April 16th, 2019
The last couple of years have been an interesting journey in finding our purpose. We kept changing our course of action, and priorities drastically until reaching to a point where I had to question myself the deeper reason of why I am doing the things that I do 😅.
I’ll probably try to talk about my “Self-discovery” in another article, this story’s about our journey trying to give a new identity to Clearcut.
To provide some context, we have put enormous amounts of effort doubling down on our skills in design, development & marketing, in the past year.
As a result, We are now capable of offering the three crucial components required in serving any modern day business — design, tech, and marketing. We felt that we needed to tell this story and the current brand doesn’t reflect our capabilities. Therefore, we needed an updated Brand Identity to reflect all of the things we’ve become.
Ever since the beginning of the design process of the new brand identity, none of the ideas seemed good enough. I kept putting off many iterations in order to find that one right design.
Over the last few years, this was the case with almost everything that I’ve done — work and life. The constant obsession to perfect things and a mild case of Imposter Syndrome had a crippling effect on my ability to get most things done.
Then, a deeper question hit me: Why am I sitting here thinking that no idea is good enough for something as rudimentary, from a macro perspective, as a brand identity?
To get to bottom of the issue on why I was too crippled to make progress, I turned towards a technique often used in making business/product decisions.
Some of you might already know this — Whenever in question about an issue, asking the right “Why?” questions, the right amount of times, will ultimately lead you to the root cause of the problem.
Some people know it as the ‘5 Why’ principle. But I’d not be so concerned about asking “Why” exactly 5 times as the mainstream name implies. In my experience, it can sometimes be less than 5, sometimes more.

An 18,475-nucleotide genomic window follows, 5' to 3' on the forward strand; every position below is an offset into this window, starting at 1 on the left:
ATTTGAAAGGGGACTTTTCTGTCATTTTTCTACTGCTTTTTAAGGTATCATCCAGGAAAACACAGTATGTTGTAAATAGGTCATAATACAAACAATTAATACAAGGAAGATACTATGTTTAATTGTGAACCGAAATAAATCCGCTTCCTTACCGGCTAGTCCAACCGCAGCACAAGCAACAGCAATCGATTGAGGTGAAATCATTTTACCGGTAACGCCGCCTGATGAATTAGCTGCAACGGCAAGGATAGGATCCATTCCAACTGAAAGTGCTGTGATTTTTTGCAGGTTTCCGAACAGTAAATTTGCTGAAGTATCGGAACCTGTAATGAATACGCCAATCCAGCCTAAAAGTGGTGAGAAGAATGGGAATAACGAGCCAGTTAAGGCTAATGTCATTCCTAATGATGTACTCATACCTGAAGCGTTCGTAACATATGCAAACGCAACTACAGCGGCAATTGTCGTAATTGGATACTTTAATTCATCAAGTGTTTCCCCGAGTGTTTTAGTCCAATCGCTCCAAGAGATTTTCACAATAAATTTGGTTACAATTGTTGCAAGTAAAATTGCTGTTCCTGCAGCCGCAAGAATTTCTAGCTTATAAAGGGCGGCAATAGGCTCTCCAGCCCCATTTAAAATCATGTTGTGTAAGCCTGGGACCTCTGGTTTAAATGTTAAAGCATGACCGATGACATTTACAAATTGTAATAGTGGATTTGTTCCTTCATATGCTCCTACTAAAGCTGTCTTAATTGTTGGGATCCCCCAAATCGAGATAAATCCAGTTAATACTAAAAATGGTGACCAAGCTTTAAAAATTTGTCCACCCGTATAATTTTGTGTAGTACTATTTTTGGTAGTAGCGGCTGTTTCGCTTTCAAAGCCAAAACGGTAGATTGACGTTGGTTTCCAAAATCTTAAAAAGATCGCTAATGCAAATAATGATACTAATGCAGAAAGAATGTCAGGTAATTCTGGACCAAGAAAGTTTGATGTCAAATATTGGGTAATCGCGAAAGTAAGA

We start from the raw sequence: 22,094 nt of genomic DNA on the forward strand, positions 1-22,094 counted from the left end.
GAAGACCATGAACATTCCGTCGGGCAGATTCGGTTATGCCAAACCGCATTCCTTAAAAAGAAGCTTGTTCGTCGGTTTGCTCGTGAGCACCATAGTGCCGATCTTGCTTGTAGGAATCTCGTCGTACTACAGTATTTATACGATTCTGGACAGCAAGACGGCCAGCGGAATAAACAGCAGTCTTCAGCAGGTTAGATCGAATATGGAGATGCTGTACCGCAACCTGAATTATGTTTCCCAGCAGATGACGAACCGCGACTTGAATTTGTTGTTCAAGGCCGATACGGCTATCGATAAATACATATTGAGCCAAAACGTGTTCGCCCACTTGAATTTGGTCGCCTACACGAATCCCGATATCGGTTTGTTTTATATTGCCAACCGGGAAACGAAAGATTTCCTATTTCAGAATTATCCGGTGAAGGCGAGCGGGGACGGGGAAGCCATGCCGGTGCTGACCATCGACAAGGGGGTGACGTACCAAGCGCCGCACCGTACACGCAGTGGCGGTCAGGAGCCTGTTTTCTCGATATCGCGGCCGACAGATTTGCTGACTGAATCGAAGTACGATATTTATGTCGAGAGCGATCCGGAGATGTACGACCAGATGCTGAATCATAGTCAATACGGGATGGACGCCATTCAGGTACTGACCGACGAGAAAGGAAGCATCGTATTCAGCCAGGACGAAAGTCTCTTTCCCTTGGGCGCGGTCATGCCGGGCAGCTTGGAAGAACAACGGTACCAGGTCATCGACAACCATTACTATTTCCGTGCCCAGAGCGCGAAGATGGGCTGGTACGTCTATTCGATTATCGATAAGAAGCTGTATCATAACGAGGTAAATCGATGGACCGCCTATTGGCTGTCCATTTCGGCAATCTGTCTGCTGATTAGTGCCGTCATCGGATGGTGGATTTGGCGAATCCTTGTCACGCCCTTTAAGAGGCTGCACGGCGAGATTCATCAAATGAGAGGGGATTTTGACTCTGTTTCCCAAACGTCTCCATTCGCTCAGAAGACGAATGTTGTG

Anyways, I began asking myself these “Why” questions.
Q1: Why am I unable to make progress fast enough? Ans: I wanted this new Identity to be perfect, and I don’t think I’m convinced with any directions that I’ve had so far.
Q2: I’ve had close to a dozen ideas, why don’t I like any of them?
Ans: I feel like I have a much higher standard to reach when I’m sharing the industry with some of the best-talented design teams and designers that we know, and as a result, my levels of comparison are super high.
Q3: It’s good that I have adulation for other teams, but Why do I think that I haven’t reached that standard with any of the ideas I’ve had so far?
Ans: There it was! I haven’t clearly defined what that standard is.
I’ve found the root cause of my problem!!
👉 It should reflect our ability in logo & brand design.
👉 It should convey our personality.
👉 It needs to be modern and should adapt to different environments like web, social media, print, and stationery.
Once I’ve successfully been able to identify the root cause and listed out the qualities of a brand identity that would satisfy my obsessive brain, things moved on much faster.
In Part 2, I get into some nerdy details about designing the actual logo/identity. If you are a designer, you might like it. But if you are a non-designer reading this, you may like or may not like it. Either way, if you are curious of what came out the other end, do check out Part 2 here.
Are you building a digital product? A disruptive new way to do something? Let us know. Maybe we could help you with UX design, product development and maybe everything!